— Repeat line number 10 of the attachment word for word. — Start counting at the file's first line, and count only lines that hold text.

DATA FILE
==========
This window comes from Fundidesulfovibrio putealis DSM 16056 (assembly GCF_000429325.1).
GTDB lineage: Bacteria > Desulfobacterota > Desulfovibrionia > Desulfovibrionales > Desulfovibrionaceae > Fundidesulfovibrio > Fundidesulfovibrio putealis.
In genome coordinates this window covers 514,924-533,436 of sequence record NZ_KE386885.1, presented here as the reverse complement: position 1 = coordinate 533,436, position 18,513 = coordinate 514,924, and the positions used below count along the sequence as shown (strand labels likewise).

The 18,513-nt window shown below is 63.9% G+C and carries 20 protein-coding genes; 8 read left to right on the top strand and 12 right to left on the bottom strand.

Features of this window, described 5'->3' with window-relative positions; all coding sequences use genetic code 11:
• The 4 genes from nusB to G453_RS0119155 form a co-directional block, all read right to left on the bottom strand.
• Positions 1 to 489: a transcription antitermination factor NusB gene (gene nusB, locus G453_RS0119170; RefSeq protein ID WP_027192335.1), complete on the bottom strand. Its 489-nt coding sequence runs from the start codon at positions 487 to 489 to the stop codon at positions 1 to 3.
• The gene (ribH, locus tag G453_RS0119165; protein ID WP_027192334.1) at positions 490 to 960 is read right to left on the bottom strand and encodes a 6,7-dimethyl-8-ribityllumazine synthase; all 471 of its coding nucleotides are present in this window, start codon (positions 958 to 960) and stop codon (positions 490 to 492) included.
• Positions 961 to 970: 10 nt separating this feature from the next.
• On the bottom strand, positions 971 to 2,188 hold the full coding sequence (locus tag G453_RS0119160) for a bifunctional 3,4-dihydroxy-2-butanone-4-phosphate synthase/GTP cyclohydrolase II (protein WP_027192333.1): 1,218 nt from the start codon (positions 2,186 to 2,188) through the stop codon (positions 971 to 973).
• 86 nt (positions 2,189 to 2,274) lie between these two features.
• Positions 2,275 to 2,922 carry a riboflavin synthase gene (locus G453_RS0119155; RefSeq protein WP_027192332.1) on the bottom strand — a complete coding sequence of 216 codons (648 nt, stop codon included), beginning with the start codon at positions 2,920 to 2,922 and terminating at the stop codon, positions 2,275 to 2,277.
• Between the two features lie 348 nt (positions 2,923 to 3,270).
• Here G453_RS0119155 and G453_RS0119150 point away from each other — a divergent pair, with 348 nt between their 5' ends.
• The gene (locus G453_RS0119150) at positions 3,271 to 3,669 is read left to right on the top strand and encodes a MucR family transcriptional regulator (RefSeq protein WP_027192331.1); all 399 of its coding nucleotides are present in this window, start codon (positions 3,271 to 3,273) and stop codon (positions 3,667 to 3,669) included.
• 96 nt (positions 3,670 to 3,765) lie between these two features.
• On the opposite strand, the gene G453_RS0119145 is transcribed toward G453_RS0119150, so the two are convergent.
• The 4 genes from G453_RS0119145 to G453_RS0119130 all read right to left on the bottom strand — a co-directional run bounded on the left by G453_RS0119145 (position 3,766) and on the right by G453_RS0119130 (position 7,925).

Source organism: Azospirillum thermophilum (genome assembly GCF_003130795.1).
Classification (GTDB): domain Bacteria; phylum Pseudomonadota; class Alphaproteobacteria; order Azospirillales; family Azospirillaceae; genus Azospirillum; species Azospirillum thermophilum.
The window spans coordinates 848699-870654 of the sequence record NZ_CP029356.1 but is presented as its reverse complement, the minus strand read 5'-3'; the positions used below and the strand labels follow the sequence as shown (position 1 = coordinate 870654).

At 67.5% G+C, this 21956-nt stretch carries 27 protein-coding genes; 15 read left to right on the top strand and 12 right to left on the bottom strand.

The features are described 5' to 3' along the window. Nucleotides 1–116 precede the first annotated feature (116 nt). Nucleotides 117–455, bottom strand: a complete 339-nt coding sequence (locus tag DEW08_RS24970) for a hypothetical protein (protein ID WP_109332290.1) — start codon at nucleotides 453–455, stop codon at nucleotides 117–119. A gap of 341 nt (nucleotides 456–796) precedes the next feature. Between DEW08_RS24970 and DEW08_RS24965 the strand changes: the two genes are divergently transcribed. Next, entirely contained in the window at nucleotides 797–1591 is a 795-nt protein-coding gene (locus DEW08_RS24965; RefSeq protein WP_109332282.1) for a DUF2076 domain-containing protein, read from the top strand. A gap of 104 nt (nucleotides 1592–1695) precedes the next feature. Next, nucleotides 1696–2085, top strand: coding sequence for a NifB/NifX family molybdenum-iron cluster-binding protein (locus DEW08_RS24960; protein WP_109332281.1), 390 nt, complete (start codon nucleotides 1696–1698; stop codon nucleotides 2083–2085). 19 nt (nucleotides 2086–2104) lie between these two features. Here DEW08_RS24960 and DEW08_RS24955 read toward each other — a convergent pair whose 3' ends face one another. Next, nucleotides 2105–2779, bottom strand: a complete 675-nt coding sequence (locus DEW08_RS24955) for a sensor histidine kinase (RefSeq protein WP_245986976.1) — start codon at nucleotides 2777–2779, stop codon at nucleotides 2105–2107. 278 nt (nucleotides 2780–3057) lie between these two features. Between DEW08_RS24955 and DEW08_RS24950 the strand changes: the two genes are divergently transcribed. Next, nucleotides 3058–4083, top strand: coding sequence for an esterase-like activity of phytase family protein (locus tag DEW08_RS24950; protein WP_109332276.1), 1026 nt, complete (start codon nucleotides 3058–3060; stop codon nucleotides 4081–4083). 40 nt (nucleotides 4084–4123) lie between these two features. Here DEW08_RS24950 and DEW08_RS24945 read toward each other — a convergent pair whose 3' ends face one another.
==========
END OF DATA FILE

• On the bottom strand, positions 971 to 2,188 hold the full coding sequence (locus tag G453_RS0119160) for a bifunctional 3,4-dihydroxy-2-butanone-4-phosphate synthase/GTP cyclohydrolase II (protein WP_027192333.1): 1,218 nt from the start codon (positions 2,186 to 2,188) through the stop codon (positions 971 to 973).